Tales of the Leirubakki Ghost
There are many stories recorded of the famous and notorious Leirubakki Ghost, which made appearances at Leirubakki and elsewhere in Landsveit in the 19th and 20th centuries. Some are actually convinced that it is still haunting the area.
This ghost first appeared when the Danish warship Gothenborg sunk off the south coast of Iceland, at Hafnarskeið, on 5 November 1718. There were approximately 170 people on board, most of whom were rescued. The survivors were sheltered on farms throughout south Iceland and in Faxaflói (in the west). Some of them were thought to have had relations with women on the farms and annals say that “some repaid the hospitality with untoward pregnancies.”
Life, however, was no bed of roses for all of them that winter, since many of the farmers were poor and ill-prepared to feed and shelter guests over the winter. Particular mention is made of the ship’s cook starving to death on the farm where he ended up, after which he was buried in the Villingaholt churchyard in Flói.
No further mention is made of him until the second half of the 18th century, when two men, Þorvaldur “Muzzle” Gunnlaugsson and Markús Þorvaldsson from Galtalækur in Landsveit, woke him from his grave. They were quite startled when the cook came up from the ground, and he did not speak a word of Icelandic. Markús was scared and ran from the churchyard, and the ghost haunted him for the rest of his life and his descendants later. The ghost was first called the Gothenburg Ghost and then later the Leirubakki Ghost, after Markús’s descendants moved to Leirubakki.
The Leirubakki Ghost appeared often, in many places, and played various tricks on people, though he was not dangerous. He often scared travelers passing by the farmhouse and the sheep sheds at Leirubakki, and followed as an apparition if the folk at Leirubakki went to other farms. He also had fun frightening horses and once was thought to have torn down the roof of the barn at the farm Lækjarbotn in Landsveit.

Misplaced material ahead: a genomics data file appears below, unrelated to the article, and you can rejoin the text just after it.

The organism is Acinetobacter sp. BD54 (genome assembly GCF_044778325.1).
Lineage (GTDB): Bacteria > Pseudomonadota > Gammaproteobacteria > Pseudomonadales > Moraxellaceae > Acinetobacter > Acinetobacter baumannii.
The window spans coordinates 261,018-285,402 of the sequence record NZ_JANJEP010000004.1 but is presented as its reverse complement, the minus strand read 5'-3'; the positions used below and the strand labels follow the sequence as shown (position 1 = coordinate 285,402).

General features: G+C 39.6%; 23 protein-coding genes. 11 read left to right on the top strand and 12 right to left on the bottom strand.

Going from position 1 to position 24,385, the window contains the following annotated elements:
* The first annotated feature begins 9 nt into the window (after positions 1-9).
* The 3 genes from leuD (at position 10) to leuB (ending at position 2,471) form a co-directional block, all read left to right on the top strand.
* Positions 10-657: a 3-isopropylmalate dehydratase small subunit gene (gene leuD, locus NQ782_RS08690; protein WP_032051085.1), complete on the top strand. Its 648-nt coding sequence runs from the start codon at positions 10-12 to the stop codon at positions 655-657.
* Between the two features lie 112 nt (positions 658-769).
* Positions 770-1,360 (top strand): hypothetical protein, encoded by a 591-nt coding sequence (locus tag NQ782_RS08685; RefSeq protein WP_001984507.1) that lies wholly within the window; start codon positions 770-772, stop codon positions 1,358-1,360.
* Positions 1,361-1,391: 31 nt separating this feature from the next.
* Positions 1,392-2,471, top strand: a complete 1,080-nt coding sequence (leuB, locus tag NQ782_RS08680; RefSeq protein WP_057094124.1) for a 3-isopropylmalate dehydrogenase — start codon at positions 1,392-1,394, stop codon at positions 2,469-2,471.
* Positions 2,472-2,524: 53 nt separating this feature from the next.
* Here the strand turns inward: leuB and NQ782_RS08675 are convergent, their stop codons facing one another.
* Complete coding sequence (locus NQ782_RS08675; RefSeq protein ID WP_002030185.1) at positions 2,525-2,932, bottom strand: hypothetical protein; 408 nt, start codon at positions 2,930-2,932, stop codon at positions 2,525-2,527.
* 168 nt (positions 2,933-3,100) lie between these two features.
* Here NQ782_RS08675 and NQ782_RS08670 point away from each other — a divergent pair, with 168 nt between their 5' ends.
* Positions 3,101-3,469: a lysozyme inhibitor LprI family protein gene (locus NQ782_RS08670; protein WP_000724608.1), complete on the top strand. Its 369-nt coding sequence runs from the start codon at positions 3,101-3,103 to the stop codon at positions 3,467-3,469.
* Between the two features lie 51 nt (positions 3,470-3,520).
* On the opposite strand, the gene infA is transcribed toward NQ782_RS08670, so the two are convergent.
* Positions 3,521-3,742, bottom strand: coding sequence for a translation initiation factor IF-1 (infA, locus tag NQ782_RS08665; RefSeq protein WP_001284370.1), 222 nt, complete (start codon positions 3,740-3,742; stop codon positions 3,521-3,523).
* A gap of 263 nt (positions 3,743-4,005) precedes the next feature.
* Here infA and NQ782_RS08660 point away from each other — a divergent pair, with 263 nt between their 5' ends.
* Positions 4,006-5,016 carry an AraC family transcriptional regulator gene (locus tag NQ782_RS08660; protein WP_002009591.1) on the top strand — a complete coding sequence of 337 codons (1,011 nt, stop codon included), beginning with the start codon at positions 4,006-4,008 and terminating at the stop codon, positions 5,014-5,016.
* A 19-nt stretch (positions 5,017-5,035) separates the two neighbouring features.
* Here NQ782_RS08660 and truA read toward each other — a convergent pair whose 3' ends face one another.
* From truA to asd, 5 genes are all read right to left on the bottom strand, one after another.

Stories of the Leirubakki Ghost are published in Icelandic Legends and Folktales, edited by Dr. Guðni Jónsson.
The first volume of Icelandic Folktales and Legends, edited by Dr. Guðni Jónsson, contains this story, collected from Magnea Sigurðardóttir from Leirubakki and her son Anton, who was her only child when this apparition appeared, around 1930:
“In Leirubakki in Landsveit part of the homefield to the southwest of the farm is called Elf-Field, between the lamb-sheds and the lane. That part of the field is mostly flat, but just under the homefield wall there is a little hill, sloping smoothly on all sides. Up on the hill, where it is highest, there is a little conical knoll, named Elf-Knoll. On top of it are three small depressions or holes, the largest of which is on the side of the farm. From these holes there are something like paths leading in three directions from the knoll. When one stomps one’s foot on the hill, it resounds, as if it were hollow inside. As the names Elf-Field and Elf-Knoll suggest, it is an old belief that the hill is an elf-home, and children are often warned about rollicking around too much by the Elf-Knoll, especially after it grows dim in the evening.
Several years ago a bunch of children were playing one time by the Elf-Knoll in the evening. They were goofing around and making a lot of noise, racing and chasing each other. One of the boys made a sport of jumping up on the Elf-Knoll and stamping his feet on it. Another of the boys in the group had second-sight. He saw the knoll open up, and out came a group of people. They were all wearing light-colored clothing, with white collars around their necks, and walked as if in procession east through the homefield toward the lamb-sheds. The boy pointed out the people to the other children, and they all saw the procession as it moved slowly and ceremoniously east between the buildings. They were frightened at this sight, forgot about their games and ran all together home to the farmhouse. From the farmhouse door they watched the strange procession for a while, until the group turned southward at the homefield wall. After this no one needed to warn them not to play games around the Elf-Knoll.”